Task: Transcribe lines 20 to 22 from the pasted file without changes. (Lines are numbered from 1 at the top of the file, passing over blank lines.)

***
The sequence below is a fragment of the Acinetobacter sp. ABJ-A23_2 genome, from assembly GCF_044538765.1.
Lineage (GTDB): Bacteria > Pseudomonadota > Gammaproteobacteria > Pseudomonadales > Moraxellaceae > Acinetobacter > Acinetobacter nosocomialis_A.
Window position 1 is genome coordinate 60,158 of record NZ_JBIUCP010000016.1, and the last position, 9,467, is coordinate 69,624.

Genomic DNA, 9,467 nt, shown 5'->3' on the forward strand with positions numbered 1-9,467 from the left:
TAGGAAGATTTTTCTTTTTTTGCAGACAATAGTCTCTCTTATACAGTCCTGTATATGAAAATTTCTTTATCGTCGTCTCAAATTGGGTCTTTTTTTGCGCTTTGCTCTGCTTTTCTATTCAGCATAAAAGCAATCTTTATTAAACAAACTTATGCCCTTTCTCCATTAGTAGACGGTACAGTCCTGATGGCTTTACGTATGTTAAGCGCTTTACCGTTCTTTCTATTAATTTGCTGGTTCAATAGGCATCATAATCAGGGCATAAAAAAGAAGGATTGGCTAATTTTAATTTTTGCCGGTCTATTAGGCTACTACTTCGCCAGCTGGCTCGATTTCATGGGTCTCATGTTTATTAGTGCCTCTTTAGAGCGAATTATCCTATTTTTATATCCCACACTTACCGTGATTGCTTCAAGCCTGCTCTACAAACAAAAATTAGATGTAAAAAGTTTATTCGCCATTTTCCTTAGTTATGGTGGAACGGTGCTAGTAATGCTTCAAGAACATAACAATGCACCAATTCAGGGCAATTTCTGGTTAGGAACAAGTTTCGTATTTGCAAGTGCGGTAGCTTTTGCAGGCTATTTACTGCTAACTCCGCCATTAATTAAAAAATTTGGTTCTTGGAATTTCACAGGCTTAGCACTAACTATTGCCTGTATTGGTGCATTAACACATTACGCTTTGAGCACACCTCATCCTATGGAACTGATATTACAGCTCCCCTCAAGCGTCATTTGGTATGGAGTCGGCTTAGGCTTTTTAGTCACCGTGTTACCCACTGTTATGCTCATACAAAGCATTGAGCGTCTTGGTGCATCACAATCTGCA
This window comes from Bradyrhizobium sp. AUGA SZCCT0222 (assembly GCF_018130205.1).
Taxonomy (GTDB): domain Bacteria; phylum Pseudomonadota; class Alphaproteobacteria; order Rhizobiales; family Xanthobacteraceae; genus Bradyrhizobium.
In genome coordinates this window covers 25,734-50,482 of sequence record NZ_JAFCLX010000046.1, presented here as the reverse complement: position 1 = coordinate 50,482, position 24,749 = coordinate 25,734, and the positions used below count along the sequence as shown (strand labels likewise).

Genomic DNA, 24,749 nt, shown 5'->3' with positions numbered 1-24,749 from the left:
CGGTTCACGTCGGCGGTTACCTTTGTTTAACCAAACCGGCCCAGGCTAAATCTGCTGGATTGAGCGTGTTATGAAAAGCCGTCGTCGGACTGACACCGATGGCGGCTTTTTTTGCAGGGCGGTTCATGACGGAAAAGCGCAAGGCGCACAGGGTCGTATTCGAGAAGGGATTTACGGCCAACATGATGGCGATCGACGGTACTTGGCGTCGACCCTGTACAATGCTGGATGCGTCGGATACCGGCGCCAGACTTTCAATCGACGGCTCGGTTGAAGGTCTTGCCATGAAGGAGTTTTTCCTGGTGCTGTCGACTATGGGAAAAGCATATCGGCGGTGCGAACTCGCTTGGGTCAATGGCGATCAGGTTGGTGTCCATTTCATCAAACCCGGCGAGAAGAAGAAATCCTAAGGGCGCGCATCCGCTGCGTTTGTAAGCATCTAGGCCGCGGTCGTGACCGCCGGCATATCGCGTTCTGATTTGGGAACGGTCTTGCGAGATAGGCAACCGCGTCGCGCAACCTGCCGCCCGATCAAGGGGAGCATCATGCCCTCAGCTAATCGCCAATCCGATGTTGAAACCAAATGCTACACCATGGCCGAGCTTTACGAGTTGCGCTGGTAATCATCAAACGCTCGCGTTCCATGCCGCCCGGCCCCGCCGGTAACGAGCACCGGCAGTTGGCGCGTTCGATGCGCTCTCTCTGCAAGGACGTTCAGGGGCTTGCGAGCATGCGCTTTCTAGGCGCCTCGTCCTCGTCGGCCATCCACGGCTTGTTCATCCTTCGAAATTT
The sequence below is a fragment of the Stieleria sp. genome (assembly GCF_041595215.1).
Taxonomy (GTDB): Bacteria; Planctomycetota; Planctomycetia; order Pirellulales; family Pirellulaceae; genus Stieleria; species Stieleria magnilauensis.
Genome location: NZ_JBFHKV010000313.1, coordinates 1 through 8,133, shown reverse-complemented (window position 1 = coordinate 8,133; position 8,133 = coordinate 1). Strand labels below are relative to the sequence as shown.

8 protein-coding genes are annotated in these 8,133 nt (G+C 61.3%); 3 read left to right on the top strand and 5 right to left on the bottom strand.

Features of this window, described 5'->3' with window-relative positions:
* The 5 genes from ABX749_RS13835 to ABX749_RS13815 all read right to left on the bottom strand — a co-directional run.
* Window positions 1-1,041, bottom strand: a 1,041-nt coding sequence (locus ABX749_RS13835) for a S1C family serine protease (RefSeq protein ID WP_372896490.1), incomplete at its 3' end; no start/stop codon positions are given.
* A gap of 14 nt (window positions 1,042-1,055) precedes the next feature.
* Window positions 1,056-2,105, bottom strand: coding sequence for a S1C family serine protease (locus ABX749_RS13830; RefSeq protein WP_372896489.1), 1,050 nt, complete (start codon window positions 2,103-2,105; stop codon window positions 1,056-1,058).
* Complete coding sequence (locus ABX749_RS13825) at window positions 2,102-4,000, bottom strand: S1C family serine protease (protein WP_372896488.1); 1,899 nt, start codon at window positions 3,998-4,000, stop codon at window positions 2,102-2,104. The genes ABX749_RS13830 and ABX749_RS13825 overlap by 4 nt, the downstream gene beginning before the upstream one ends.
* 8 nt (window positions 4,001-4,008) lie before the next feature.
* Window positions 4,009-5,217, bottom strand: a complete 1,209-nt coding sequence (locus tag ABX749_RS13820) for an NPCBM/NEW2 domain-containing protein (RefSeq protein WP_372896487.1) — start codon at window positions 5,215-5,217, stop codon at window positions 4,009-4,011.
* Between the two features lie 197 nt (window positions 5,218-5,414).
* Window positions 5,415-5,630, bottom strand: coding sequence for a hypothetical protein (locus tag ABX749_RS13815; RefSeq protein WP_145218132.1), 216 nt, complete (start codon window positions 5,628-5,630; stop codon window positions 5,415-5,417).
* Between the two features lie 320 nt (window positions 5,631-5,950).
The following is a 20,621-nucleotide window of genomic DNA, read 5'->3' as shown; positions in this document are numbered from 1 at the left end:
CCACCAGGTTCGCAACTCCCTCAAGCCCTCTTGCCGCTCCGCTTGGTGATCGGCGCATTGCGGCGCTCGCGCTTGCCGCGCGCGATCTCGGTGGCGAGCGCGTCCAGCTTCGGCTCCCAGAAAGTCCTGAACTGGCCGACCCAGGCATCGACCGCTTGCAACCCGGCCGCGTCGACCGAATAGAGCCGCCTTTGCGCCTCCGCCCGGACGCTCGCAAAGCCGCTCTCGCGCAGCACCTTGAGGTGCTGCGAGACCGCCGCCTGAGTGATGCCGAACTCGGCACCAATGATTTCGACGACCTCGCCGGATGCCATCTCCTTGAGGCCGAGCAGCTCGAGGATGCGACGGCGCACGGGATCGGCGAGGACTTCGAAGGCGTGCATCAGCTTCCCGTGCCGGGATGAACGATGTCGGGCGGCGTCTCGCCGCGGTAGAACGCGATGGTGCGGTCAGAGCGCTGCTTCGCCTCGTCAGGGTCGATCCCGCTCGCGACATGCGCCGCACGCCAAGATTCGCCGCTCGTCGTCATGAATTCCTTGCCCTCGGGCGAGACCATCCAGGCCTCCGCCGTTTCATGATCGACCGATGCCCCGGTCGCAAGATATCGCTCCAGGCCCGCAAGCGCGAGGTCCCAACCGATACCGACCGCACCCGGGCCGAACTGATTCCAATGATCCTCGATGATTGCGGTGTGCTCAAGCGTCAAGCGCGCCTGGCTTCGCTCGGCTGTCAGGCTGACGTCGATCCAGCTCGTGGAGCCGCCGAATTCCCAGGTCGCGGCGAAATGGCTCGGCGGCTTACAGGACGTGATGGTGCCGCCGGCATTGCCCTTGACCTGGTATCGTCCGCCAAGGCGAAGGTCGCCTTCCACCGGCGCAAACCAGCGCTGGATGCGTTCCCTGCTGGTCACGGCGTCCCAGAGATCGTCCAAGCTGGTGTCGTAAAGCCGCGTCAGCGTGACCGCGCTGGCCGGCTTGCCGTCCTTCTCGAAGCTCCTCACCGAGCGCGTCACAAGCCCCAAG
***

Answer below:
* Complete coding sequence (locus ABX749_RS13825) at window positions 2,102-4,000, bottom strand: S1C family serine protease (protein WP_372896488.1); 1,899 nt, start codon at window positions 3,998-4,000, stop codon at window positions 2,102-2,104. The genes ABX749_RS13830 and ABX749_RS13825 overlap by 4 nt, the downstream gene beginning before the upstream one ends.
* 8 nt (window positions 4,001-4,008) lie before the next feature.
* Window positions 4,009-5,217, bottom strand: a complete 1,209-nt coding sequence (locus tag ABX749_RS13820) for an NPCBM/NEW2 domain-containing protein (RefSeq protein WP_372896487.1) — start codon at window positions 5,215-5,217, stop codon at window positions 4,009-4,011.